Columbia - Recycling co-operative (1996)

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    This document has been made available in electronic format
         by the International Co-operative Alliance ICA 
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                         July, 1996

            (Source: ICA News, Issue No.3/1996- pp.4-5)

     Colombia - Recycling Co-operative Offers New Beginnings
                         by John Julian
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At 16, Nellie was in big trouble. She was pregnant, illiterate,
unskilled, and she had two children under the age of two. Her
husband, a thief, was failing in his chosen profession, her
parents were dead, and the children were hungry. In Buccaramanga,
Colombia, Nellie's options were limited. 

Desperate, Nellie made her way to the edge of the city, and
with her two tiny children, walked down the dusty gravel road to
the municipal garbage dump. For Nellie, and others who have
passed that way before and since, it is a long, hot walk into
hell.

The dump is situated on a relatively flat piece of land
surrounded on three sides by hills. Chulos - a type of vulture
-
wheel overhead or cluster on the ground, feeding on the
garbage. Scattered on the hills around are little makeshift
shelters of sticks and tattered plastic and cardboard - home to
as many as 200 people who survive by scavenging in the dump. When
garbage trucks rumble in, the people emerge through the billowing
clouds of dust to swarm over the piles, pulling out glass or
plastic - anything saleable. Most carry knives to cut up plastic
and to defend themselves from each other. When the human
population at the dump gets too large, civic minded citizens have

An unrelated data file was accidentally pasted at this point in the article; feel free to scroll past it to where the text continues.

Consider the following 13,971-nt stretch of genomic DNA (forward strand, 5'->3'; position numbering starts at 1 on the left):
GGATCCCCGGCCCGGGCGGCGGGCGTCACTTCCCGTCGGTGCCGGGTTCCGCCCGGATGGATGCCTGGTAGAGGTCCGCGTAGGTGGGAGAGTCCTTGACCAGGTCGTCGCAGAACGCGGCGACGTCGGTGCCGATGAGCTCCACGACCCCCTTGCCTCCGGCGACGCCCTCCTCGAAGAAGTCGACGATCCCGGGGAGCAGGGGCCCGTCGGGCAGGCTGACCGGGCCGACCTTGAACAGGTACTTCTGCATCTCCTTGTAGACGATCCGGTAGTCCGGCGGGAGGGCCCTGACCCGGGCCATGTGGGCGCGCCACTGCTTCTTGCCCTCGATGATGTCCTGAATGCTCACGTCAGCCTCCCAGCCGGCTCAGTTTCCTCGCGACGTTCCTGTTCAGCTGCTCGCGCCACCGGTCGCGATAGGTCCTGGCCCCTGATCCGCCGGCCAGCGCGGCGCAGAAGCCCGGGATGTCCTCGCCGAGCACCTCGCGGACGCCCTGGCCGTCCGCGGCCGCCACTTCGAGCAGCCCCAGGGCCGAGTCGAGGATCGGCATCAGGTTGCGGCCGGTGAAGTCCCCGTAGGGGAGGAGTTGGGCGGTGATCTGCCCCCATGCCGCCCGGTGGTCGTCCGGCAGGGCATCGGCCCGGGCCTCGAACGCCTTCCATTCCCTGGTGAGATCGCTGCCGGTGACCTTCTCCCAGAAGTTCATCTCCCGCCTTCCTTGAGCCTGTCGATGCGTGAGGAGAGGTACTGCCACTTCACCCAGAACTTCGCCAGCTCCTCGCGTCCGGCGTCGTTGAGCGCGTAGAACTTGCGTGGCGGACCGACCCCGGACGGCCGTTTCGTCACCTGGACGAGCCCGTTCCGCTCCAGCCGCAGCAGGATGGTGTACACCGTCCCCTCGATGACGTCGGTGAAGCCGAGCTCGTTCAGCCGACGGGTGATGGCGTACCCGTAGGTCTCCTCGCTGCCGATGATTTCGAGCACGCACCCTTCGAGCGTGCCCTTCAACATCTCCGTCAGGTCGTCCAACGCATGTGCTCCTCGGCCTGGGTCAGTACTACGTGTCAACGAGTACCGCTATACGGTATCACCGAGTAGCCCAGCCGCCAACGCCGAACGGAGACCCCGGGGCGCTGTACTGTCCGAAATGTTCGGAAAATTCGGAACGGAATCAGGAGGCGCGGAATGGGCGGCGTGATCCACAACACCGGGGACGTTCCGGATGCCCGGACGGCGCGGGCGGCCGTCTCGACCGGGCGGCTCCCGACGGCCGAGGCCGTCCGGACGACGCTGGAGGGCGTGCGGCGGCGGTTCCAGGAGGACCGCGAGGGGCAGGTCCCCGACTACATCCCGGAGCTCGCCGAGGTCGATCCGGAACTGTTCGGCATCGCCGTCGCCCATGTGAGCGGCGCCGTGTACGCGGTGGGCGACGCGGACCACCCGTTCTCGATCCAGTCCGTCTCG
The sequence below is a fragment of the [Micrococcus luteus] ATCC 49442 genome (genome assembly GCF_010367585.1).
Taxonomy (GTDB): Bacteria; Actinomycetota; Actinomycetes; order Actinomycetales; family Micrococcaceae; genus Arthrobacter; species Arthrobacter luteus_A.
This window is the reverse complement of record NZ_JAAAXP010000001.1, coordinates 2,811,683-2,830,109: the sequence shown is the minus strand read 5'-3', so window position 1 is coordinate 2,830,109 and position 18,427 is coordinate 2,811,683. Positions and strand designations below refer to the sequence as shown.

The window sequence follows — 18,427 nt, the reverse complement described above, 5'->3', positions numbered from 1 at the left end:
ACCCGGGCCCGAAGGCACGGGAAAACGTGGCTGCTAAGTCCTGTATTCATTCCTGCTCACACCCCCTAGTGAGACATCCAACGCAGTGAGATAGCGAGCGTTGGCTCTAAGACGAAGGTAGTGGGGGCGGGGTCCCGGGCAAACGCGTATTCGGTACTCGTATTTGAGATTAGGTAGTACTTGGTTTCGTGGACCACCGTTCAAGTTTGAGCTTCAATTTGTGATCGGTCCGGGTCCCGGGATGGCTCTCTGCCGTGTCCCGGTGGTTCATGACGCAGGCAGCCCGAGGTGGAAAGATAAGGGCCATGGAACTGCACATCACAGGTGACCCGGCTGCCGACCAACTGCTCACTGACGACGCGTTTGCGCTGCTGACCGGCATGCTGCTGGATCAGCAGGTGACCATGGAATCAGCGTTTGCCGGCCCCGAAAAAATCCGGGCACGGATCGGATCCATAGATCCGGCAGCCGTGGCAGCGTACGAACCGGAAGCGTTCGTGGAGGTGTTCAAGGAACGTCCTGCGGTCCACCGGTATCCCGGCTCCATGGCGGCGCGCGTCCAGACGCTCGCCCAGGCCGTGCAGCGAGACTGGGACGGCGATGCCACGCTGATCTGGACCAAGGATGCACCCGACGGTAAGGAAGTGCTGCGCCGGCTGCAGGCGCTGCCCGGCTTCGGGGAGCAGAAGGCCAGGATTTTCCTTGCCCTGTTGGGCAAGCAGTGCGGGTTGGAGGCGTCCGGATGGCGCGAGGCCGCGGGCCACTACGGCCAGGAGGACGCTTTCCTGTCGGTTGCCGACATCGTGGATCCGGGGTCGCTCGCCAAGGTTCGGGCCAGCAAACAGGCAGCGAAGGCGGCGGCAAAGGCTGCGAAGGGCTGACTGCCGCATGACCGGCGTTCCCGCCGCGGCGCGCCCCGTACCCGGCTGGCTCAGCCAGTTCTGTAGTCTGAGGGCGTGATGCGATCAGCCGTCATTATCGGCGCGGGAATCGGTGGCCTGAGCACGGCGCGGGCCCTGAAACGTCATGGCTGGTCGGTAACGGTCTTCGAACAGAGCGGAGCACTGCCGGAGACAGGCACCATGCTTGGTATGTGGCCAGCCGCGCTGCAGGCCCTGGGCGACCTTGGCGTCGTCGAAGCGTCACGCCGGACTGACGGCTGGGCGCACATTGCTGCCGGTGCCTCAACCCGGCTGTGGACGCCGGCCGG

been known to shoot them. Nor do the authorities pay much heed
if the dump dwellers kill each other. There are just two rules
to follow at the dump - the law of the jungle, and the code of
silence.

"We were desechables," says Nellie, "the disposable ones. No
one ever went to jail for killing one of us. I was no better than
an animal." Like Nellie, all the people who find their way to the
dump teeter precariously on the bottom rung of"society. Many
are alcoholic, and others addicted to basuko, a by-product of
cocaine that is cheap, highly addictive, damaging to those who
use it, and readily available throughout Colombia.

Nellie's immediate concern on her arrival, and during much of
the four years she spent in the dump, was food. If she and her
children found bottles or plastic, they often traded with
others who had found food in the mounds of refuse. Chulos
provided extra protein. Enterprising people would kill the birds
and roast them - a simple enough matter in a dump. The rotting
garbage provided a ready source of fuel. A deep hole would
release enough methane gas for a steady fire. Life in the dump
was ugly, violent, and very often short.

Salvation for Nellie and many other dump workers came from an
unexpected source. The city of Buccaramanga was planning to
close the dump and replace it with a modern landfill. A team of
social workers from Santander University were dispatched to look
into the problem of the people who lived there. After months of
daily visits a co-operative was formed, and for the dump people
who joined it was a ticket out of hell. Nellie was among the
first to sign up.

Ten years later, little has changed in the dump. But everything
has changed for Nellie. Now thirty, and married for the second
time to another co-op member, Nellie is a senior member of the
co-operative. Her job these days is as a supervisor at the
co-ops recycling facility. 

There, workers sort and package a wide range of products for
resale. And while they may still be working in the same
industry as they did during their days in the dump, the recycling
facility might as well be on another planet.

The workers wear neat uniforms - green to symbolize hope. To
be a member of the co-operative a new recruit must be free of
drugs and alcohol. The facility is orderly and businesslike, and